Lady Pendleton, who is visiting Susana from the 19th century, is the aunt of Damian Ashby, the Earl of Granville, the hero of Treasuring Theresa. In last week’s installment, Lady P agreed to assist Susana in her project of creating a Regency ball gown, and they have included a trip to the linen-draper’s—that is, Joanne’s—in the near future. In the meantime, Lady P, when not experimenting with modern-day gadgets, entertains us with tales of life in Regency England…and a myriad of other things we’d never have thought to ask. Enjoy!
Goodness, I hardly know where to start. I’ve never done this before, of course. I suppose I should mention that Susana could not be with us this morning because she has an appointment with…oh dear, I can’t seem to recall his name—some Italian fellow, a bone doctor, I believe—for a consultation. I told her physicians are nearly always quacks and offered her some of the special elixir my apothecary mixes up for me, but she insisted she’d rather get the quack’s opinion first. Ah well, so be it. I did offer, after all.
Although… I think I’ll have a dose or two of Mr. Mullens’s miraculous potion before I continue my commentary. Always seems to clear my head.
Ah, yes. Much better. Well, Susana thought I might talk about that most excellent novel, Pride and Prejudice, by Miss Austen. As a matter of fact, I started to watch the—uh—play—on that curious picture machine, but I discovered I could not manage to operate it in her absence, so I found a copy of the book instead. Such a delightful story, as I recall.
My good friend Sally Jersey recommended the novel to me as superior over Mrs. Radcliffe’s, so I purchased the three volumes at Hatchard’s. I recall that I was visiting Granville Manor at the time I started reading it—my nephew Damian and his wife had invited me for the Christmas holidays and I was laid up for a time after a fall. Little Amelia’s nursemaid had neglected to put away the child’s toys, you know, and I did give her quite a scolding about it, but Theresa had it in mind to pardon her—she’s far too tenderhearted, especially when she is enceinte, but there it is.
In any event, I took the opportunity to begin reading the first volume, and I found it so engrossing that I did not wish to stop. That Mrs. Bennet—the girls’ mother, you know—was such a character. I suppose most people know someone like that, silly and frivolous and without the least knowledge of how to get on in society. My husband’s mother was such a one. Always railing at someone—usually her husband—although he quite deserved it, the way he treated her. What chance did she have to become anything other than what she was? Pendleton and I avoided her as much as possible, but there were always holidays, and then when she took ill and came to live with us…well, the servants took the brunt of it, I’m afraid. I made sure to give them extra vails at Christmastime.
Of course, I was a much more sensible woman, more like Miss Elizabeth herself, I daresay. Which is undoubtedly why Pendleton and I rubbed along so well together. He enjoyed his clubs and sporting events and left the rest to me. Why, many a time he said to me, “My dear Agatha, I could not have found a better wife had I been looking for one,” and quite true it was, too. His mother was pushing the Notting heiress at him, and had I not stepped in to rescue him, it’s quite probable my daughters would have had a fool for a mother.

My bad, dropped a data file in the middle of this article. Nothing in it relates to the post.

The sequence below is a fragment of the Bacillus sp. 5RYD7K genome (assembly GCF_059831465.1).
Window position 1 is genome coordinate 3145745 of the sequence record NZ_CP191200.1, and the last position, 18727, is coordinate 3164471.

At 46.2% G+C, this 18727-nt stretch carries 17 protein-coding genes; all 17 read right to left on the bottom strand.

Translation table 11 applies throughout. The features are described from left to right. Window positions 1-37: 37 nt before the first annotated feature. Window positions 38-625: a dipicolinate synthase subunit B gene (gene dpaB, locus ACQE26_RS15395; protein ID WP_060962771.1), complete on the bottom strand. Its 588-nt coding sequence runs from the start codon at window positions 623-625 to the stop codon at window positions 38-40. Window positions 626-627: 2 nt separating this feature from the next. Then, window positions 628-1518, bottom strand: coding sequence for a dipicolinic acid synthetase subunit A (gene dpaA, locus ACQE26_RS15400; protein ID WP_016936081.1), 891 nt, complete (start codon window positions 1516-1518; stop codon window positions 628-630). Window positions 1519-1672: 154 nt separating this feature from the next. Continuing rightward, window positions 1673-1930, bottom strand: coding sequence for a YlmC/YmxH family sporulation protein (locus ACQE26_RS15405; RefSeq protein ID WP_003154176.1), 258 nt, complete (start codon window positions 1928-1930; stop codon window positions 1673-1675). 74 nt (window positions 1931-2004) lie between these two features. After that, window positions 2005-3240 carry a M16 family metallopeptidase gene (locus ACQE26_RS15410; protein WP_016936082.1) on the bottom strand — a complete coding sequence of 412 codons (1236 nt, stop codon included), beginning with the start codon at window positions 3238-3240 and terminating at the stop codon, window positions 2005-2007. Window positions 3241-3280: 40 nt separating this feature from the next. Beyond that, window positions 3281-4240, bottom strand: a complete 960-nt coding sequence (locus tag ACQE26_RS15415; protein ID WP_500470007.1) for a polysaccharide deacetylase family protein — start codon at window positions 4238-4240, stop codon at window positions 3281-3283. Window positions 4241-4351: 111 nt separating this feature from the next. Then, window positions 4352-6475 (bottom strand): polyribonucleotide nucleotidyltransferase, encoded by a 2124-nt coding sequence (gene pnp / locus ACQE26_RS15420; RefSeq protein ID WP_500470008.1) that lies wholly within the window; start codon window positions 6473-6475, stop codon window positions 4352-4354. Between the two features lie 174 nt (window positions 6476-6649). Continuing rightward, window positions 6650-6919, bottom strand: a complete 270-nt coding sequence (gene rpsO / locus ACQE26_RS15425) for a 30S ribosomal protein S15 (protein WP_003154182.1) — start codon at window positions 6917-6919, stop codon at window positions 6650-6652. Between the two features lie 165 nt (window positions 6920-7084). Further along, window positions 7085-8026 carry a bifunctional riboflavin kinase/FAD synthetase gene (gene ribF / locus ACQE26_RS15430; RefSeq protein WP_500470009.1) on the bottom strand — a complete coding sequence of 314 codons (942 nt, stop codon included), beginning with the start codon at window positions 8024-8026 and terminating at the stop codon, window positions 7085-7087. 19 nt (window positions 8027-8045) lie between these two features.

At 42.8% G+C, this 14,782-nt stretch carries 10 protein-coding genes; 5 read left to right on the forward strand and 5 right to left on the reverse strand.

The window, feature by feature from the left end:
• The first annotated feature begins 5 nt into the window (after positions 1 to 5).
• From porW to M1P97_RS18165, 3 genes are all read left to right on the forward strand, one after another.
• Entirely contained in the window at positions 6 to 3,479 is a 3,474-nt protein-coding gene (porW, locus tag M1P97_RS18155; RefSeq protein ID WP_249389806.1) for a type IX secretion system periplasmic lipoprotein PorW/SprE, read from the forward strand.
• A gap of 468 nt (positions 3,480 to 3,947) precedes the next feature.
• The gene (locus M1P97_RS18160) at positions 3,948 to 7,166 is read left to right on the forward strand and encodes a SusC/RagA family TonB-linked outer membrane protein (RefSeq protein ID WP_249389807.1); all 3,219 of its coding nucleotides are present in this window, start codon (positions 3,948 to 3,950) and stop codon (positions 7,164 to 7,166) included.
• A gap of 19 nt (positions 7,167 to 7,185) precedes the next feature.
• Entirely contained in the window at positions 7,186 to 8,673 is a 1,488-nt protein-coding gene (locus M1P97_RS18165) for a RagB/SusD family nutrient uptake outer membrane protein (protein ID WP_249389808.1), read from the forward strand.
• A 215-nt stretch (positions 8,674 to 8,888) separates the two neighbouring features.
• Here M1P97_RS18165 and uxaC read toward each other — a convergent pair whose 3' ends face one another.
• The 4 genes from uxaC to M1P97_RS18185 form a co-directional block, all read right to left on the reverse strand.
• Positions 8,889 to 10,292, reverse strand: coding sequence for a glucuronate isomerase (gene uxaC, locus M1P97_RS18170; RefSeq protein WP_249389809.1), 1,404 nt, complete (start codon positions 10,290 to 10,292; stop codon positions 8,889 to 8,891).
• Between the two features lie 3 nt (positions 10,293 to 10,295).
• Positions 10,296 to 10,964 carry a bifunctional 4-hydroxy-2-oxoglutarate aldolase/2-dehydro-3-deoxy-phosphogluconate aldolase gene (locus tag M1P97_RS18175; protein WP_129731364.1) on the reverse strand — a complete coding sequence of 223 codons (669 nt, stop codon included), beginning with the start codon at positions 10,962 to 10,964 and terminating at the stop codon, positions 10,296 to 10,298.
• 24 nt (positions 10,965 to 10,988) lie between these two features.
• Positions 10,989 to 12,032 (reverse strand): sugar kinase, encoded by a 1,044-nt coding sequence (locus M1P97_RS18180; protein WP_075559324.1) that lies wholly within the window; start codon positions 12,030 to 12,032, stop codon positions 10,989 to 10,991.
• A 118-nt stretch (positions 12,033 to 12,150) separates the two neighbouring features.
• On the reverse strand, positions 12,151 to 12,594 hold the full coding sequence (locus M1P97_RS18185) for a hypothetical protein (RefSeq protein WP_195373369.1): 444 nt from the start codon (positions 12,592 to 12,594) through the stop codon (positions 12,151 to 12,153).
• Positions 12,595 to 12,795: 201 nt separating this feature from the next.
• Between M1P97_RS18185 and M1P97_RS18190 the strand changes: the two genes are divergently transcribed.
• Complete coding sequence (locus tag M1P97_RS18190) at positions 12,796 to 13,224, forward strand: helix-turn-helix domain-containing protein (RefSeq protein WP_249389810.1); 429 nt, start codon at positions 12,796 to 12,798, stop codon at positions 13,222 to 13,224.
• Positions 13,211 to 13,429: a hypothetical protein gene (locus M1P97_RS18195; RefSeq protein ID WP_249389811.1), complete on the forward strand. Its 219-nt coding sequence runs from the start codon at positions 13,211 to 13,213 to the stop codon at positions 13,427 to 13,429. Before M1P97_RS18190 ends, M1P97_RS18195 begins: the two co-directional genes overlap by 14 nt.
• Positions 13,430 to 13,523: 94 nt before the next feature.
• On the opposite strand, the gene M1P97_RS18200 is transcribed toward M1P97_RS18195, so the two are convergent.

Ah well, where was I? Oh yes, Miss Austen’s novel. So true to life. My older sister Edith—Damian’s mother, you know—was much like Elizabeth’s sister Jane, although her husband was a great deal more sensible than Bingley…much more like Mr. Darcy. And Lady Catherine de Bourgh reminded me so much of my Great-Aunt Harriet. Her husband was only a baronet, but you would think she was a duchess for all that she lorded it over the rest of us…boasting about those children of hers—such a shame that she passed away and can’t see what a scapegrace that Richard of hers has turned out to be.
Oh dear, was that the clock chiming? How the time has flown! I’m afraid I must be going now. Susana will be home at any moment and she has agreed to teach me how to drive a motor vehicle! Of course, she wasn’t particularly enthusiastic about it, but I simply would not take no for an answer. These 21st century vehicles are far superior to the horse-drawn carriages from my era. The speed alone…and well, no indelicate odors from the horses to deal with! I insist on learning to operate one. Why, I could drive a curricle with nearly as much skill as my nephew, and he was a member of the Four-in-Hand Club. This is just a machine, after all, not a live horse with a mind of its own. I’m sure I shall be a true proficient after a bit of practice.
After the experience with the Russian exchange student, I promised myself I’d never teach another person to drive again, but Lady P has a mind of her own. I’ll take her over to the shopping center parking lot—early, when no one else is there—and keep my foot as near the brake as I can. There’s no way she’s going anywhere near the road. I’m not that crazy. Besides, she’ll never get a driver’s permit without a birth certificate, and even if they issued them in 1755, there would be a lot of raised eyebrows at the DMV when she produced it.
We’ll be back next week. We’ve decided to hold off on the shopping expedition because Joanne’s has announced a big sale toward the end of the month, so that Lady P can have a new gown as well. I’m afraid her grasp of economizing is bit sketchy…she doesn’t quite grasp that the MasterCard eventually has to be paid and is not just a magical piece of plastic.
As always, please comment if you have anything you’d like Susana to ask Lady P while she’s here.